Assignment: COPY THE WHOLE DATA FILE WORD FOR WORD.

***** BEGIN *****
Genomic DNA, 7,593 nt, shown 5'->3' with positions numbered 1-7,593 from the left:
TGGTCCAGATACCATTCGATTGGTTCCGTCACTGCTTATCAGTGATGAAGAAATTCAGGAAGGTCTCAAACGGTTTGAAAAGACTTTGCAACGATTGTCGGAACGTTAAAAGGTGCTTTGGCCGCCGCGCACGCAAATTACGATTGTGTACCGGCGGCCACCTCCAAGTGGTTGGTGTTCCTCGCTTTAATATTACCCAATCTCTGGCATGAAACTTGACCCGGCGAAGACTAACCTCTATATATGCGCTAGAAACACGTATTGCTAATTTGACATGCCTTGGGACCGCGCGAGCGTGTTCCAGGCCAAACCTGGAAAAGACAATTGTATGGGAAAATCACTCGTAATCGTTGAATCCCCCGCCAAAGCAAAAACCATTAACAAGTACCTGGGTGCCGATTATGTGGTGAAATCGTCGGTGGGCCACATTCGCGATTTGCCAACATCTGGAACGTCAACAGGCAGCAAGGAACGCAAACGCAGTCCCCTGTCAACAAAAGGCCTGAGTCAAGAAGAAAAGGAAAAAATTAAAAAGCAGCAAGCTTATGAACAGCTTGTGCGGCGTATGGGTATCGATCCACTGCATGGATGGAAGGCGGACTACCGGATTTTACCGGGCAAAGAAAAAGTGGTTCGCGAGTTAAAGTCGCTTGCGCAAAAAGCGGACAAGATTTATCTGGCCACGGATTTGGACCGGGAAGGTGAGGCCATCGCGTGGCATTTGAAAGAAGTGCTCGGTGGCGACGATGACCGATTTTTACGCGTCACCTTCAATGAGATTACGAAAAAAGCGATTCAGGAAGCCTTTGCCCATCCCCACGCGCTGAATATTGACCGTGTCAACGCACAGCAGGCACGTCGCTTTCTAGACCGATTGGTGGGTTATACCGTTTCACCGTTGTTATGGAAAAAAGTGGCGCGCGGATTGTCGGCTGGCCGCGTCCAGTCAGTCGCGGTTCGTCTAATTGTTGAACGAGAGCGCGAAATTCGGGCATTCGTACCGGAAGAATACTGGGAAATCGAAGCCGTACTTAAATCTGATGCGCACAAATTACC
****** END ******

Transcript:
Genomic DNA, 7,593 nt, shown 5'->3' with positions numbered 1-7,593 from the left:
TGGTCCAGATACCATTCGATTGGTTCCGTCACTGCTTATCAGTGATGAAGAAATTCAGGAAGGTCTCAAACGGTTTGAAAAGACTTTGCAACGATTGTCGGAACGTTAAAAGGTGCTTTGGCCGCCGCGCACGCAAATTACGATTGTGTACCGGCGGCCACCTCCAAGTGGTTGGTGTTCCTCGCTTTAATATTACCCAATCTCTGGCATGAAACTTGACCCGGCGAAGACTAACCTCTATATATGCGCTAGAAACACGTATTGCTAATTTGACATGCCTTGGGACCGCGCGAGCGTGTTCCAGGCCAAACCTGGAAAAGACAATTGTATGGGAAAATCACTCGTAATCGTTGAATCCCCCGCCAAAGCAAAAACCATTAACAAGTACCTGGGTGCCGATTATGTGGTGAAATCGTCGGTGGGCCACATTCGCGATTTGCCAACATCTGGAACGTCAACAGGCAGCAAGGAACGCAAACGCAGTCCCCTGTCAACAAAAGGCCTGAGTCAAGAAGAAAAGGAAAAAATTAAAAAGCAGCAAGCTTATGAACAGCTTGTGCGGCGTATGGGTATCGATCCACTGCATGGATGGAAGGCGGACTACCGGATTTTACCGGGCAAAGAAAAAGTGGTTCGCGAGTTAAAGTCGCTTGCGCAAAAAGCGGACAAGATTTATCTGGCCACGGATTTGGACCGGGAAGGTGAGGCCATCGCGTGGCATTTGAAAGAAGTGCTCGGTGGCGACGATGACCGATTTTTACGCGTCACCTTCAATGAGATTACGAAAAAAGCGATTCAGGAAGCCTTTGCCCATCCCCACGCGCTGAATATTGACCGTGTCAACGCACAGCAGGCACGTCGCTTTCTAGACCGATTGGTGGGTTATACCGTTTCACCGTTGTTATGGAAAAAAGTGGCGCGCGGATTGTCGGCTGGCCGCGTCCAGTCAGTCGCGGTTCGTCTAATTGTTGAACGAGAGCGCGAAATTCGGGCATTCGTACCGGAAGAATACTGGGAAATCGAAGCCGTACTTAAATCTGATGCGCACAAATTACC